Bank stocks have emerged as among the biggest benefactors of the presidential election. What explains their rise? The simple answer is that revenue at banks could potentially soar under a Donald Trump presidency.
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In this clip fromIndustry Focus: Financials, The Motley Fool's John Maxfield and Gaby Lapera discuss why Trump's proposed fiscal policies could spur profits at the nation's largest banks by increasing loan demand as well as credit and debit card interchange fees.
A full transcript follows the video.
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This podcast was recorded on Nov. 21, 2016.
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Gaby Lapera: Theinfrastructure project, in theory, could help spur loan demand,as you mentioned earlier, because interest rates are at a historic low. If it employs a lot of people,there could be a lot more people who are looking for loans, which will help banks in the long term,because they are the people who give out loans.
John Maxfield:Right. When you'rethinking about it from the perspective of a bank,one of the issues they facedbasically over the past eight years since the financial crisis is that, given the uncertaintyand the lack of confidence in the economy,businesses have reduced the amount of investments they're making. The flip side of this,I don't know how much you follow this, butbusinesses have been buying back so much stockover the past few years, and the reason they're doing that is, they'retaking the money that they would otherwise be making in investments,because they don't feel like they're going to get the return on those investments, and they're instead buying back stock. Well,that doesn't do anything for the economy. But if there isgoing to be this stimulative impact on the economy through thesefiscal expenditures and these other things, that wouldpresumably increase confidence in businesses. And increasing confidence in businesses is going to increase thepossibility that they're going to invest. And when businesses invest,one of the things they need to do is borrow money. So,what that would do is increase demand for loans, and loans are theprincipal product that banks sell. So,if there's a higher demand for the product, banks should make more money.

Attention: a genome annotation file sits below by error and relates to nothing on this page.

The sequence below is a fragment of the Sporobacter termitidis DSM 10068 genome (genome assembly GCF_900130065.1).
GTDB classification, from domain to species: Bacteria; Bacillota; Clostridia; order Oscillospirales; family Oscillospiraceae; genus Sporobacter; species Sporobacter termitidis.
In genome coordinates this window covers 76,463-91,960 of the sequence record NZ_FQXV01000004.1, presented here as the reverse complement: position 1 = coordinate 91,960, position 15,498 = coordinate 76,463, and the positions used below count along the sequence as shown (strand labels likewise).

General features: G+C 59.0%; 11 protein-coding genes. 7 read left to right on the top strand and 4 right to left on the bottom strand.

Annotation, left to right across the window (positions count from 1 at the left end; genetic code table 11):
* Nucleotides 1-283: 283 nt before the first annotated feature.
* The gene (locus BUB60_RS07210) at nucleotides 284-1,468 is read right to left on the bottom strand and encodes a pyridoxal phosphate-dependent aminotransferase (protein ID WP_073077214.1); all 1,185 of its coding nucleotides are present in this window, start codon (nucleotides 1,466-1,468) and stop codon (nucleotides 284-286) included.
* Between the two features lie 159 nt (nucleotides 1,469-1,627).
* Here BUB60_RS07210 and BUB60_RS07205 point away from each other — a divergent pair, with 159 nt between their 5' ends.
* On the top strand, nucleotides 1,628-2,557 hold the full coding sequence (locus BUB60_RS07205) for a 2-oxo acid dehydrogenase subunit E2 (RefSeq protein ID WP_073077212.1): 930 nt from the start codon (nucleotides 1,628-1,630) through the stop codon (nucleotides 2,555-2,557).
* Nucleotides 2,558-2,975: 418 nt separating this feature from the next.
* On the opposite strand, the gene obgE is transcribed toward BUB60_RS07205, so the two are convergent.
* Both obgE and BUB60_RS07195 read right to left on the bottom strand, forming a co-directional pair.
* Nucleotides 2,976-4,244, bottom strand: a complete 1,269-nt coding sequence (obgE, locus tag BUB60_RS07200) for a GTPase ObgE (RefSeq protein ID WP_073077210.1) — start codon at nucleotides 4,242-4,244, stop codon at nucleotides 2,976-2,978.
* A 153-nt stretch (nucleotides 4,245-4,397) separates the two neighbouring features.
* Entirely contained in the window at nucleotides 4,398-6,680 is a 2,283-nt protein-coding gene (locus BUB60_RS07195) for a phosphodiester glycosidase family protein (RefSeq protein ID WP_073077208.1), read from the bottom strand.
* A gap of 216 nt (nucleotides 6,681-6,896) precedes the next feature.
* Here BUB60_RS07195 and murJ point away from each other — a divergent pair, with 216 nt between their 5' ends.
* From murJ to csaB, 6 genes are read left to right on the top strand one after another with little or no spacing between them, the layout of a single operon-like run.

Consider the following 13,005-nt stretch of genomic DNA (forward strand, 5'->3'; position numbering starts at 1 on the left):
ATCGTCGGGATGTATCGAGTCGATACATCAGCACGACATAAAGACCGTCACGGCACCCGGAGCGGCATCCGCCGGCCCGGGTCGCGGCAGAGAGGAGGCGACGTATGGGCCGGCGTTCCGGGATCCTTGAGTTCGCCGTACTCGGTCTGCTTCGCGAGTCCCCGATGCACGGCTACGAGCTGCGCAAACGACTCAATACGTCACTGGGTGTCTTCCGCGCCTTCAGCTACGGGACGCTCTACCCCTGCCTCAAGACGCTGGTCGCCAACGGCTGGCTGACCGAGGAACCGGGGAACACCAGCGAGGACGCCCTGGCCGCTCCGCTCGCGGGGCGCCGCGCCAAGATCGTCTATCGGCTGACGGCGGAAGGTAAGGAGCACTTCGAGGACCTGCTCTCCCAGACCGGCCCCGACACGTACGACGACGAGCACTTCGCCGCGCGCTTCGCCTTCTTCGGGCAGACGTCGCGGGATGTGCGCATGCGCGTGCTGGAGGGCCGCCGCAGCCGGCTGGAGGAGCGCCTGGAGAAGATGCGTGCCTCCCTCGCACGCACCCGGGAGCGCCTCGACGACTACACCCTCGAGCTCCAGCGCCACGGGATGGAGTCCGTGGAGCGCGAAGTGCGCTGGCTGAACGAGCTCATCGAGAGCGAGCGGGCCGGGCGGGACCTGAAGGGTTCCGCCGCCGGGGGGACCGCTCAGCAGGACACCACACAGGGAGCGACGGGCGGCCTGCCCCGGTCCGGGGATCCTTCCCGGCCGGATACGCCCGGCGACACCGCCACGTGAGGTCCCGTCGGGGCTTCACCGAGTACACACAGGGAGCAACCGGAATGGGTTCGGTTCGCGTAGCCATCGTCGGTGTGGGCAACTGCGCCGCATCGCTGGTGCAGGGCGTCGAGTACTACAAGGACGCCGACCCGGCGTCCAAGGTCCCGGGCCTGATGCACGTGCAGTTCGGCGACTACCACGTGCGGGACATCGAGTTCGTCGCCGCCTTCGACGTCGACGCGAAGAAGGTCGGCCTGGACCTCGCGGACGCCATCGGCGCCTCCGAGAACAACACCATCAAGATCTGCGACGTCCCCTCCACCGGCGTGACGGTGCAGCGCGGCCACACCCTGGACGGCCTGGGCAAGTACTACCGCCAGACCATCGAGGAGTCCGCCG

Theother side of this is on the consumer side. Let's say theyget these things up and going. And this is a big "if" for a number of different reasons. But let's just assumethat they're able to get these things up and going. That'sgoing to increase consumer confidence. If you increase consumer confidence,what happens there? Higher consumer confidencecorrelates into higher consumer spending. Andhow do consumers spend money? They spend money with theirdebit and credit cards, principally. Nota lot of people operate in cash anymore. Well, banks makemoney from ahigher velocity of consumer spending because they earninterchange income each time your debit or credit card is swiped. So,not only would you get a boost to loan demandas a result of these policies, but you would also get a boost from interchange income on the consumer side.
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